One more national title for the Western Collegiate Hockey Association.
With the win, Wisconsin becomes the first school to win both the men's and women's hockey championships in the same season.And one little sibling rivalry averted.
The first person who I saw hold it was Adam Burish, who won't have to endure a life of ribbing from his sister, Nikki, who won the women's title a few weeks ago.First brother-sister act to make all tournament?
Between now and the next college hockey season, some pointers for the uninitiated.
University Diaries linked to a Slate investigation of prep-school lacrosse culture that made the following invidious comparison.
Campus activists and intellectuals generally pay lacrosse players little mind, except when they're griping about how ghoulishly they behave in the cafeteria. In the eyes of their bookish classmates, lax guys occupy the far end of the dirt spectrum, even beyond hockey players.That's a reference to the players on teams not in the Western Collegiate Hockey Association or their former alliance partners in Hockey East. Wisconsin increasingly grows its own (current women's coach Mark Johnson and the Madison Memorial kids played some friendlies on the outdoor rink behind the Hilldale shopping center) or recruits out of the mining districts of Canada. Current men's coach Mike Eaves sent two sons to play at ... Boston College.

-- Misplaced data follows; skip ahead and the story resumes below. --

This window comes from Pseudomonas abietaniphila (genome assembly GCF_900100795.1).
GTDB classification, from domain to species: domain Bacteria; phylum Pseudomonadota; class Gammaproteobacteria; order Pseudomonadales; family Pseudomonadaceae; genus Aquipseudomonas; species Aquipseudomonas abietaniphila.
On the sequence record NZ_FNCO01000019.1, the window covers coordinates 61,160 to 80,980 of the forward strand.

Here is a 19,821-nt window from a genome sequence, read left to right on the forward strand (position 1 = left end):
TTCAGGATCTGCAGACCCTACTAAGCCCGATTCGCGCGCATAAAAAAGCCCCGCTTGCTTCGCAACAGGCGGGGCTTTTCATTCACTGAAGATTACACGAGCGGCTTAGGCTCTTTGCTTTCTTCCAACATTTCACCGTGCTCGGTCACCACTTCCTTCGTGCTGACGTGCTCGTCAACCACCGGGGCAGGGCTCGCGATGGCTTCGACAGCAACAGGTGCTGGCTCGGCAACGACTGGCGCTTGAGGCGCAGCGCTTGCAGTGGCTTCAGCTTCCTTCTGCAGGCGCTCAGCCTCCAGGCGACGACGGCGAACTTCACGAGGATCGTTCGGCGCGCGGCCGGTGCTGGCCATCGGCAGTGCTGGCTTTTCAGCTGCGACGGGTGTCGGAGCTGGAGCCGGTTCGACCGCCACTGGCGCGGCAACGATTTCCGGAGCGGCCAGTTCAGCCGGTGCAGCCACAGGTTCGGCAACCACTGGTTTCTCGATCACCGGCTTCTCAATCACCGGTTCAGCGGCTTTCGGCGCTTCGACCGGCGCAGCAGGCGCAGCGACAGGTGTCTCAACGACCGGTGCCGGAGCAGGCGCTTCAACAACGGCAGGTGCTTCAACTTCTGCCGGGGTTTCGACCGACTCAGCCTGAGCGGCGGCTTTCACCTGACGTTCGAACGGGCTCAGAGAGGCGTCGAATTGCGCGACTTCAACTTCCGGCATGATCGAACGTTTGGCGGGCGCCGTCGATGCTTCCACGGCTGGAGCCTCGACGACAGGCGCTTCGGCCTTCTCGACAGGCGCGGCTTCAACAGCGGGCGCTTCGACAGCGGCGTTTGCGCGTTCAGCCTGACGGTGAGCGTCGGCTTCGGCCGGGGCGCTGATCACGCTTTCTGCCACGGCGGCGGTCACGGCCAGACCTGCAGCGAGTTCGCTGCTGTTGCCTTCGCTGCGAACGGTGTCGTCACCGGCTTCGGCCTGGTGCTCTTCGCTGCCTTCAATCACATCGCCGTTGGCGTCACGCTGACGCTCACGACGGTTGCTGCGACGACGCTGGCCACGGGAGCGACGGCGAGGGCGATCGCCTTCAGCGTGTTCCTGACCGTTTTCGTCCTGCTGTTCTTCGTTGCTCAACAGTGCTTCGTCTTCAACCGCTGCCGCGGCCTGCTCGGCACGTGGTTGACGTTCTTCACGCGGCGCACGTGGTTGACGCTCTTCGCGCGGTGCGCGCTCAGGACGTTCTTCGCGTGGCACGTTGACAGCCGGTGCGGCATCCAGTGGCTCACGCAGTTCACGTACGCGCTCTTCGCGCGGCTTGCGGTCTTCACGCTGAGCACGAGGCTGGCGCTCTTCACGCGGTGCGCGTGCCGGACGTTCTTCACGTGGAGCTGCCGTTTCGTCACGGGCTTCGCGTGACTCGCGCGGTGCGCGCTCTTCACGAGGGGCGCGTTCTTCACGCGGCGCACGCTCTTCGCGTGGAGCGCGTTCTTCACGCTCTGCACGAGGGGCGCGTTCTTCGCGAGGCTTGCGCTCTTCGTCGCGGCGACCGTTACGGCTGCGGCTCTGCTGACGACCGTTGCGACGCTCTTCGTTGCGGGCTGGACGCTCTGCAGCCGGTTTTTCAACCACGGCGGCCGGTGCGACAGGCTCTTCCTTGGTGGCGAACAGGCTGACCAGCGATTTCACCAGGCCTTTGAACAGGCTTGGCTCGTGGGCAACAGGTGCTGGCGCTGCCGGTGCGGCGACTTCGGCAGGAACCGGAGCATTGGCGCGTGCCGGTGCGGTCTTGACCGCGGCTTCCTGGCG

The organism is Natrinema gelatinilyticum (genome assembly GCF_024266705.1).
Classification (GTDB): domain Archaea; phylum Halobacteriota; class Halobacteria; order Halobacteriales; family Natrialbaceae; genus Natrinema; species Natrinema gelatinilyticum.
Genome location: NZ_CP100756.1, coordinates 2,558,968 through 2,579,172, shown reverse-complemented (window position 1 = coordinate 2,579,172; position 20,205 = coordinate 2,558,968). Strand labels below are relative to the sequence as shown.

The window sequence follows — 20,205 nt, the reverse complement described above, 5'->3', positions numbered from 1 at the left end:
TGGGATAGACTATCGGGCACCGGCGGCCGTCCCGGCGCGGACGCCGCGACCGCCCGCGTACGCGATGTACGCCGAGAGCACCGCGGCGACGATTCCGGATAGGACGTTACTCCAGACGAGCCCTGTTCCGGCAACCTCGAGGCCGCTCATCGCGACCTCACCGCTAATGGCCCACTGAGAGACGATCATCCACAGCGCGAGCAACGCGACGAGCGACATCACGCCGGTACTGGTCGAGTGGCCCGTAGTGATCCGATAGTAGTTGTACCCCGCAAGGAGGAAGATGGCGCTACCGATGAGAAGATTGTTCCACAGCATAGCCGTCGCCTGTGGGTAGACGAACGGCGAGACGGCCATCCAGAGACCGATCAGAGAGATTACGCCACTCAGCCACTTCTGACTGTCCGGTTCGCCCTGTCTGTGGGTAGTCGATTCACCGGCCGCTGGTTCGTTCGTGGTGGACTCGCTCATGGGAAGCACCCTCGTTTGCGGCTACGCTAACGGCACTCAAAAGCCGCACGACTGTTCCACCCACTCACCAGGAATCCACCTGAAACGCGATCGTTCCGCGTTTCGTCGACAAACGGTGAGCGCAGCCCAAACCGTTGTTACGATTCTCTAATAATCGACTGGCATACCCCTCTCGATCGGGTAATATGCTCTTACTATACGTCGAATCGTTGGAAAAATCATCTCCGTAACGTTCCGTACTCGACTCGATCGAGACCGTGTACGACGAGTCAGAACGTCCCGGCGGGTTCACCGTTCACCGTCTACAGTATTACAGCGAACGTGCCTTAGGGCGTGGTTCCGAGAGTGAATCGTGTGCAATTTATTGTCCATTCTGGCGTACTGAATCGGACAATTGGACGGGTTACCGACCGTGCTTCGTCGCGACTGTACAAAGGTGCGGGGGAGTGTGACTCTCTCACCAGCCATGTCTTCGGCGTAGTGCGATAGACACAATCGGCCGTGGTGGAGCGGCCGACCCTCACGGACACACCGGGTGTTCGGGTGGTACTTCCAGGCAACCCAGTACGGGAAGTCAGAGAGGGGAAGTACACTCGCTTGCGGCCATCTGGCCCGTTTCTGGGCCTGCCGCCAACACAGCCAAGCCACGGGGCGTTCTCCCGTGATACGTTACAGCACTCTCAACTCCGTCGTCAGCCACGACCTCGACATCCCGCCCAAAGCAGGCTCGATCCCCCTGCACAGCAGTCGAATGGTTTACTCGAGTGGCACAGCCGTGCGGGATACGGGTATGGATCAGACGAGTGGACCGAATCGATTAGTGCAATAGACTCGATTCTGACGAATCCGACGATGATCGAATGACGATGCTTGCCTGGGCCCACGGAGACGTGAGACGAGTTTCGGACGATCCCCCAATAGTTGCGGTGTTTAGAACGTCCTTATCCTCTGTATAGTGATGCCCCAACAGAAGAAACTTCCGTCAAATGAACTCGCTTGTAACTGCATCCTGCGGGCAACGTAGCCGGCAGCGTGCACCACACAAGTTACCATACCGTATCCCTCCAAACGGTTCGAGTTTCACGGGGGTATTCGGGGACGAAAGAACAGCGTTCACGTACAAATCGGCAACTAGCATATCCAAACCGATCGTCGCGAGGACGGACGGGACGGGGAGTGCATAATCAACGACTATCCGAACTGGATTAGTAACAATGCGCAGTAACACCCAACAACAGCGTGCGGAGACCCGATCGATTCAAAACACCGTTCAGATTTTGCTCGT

Our friends in North Dakota require some instruction in cheering protocols. Chad the Elder claims Wisconsin has only two cheers, SIEVE! and We. Want. More. That's debatable! Those are the two most useful. There are more, most of which would violate this site's profanity policy. But I remember one from the days when Wisconsin hockey was a cult event at the Coliseum, when the student seating was festival seating and the team got a standing ovation when it skated out to warm up, when the cheering after an opponent had a goal disallowed broke that opponent's momentum, before the social set started going to hockey games to be seen and be seen at the beer garden.
It went something like this: Knit one, purl two, Fighting Sioux, boo-hoo!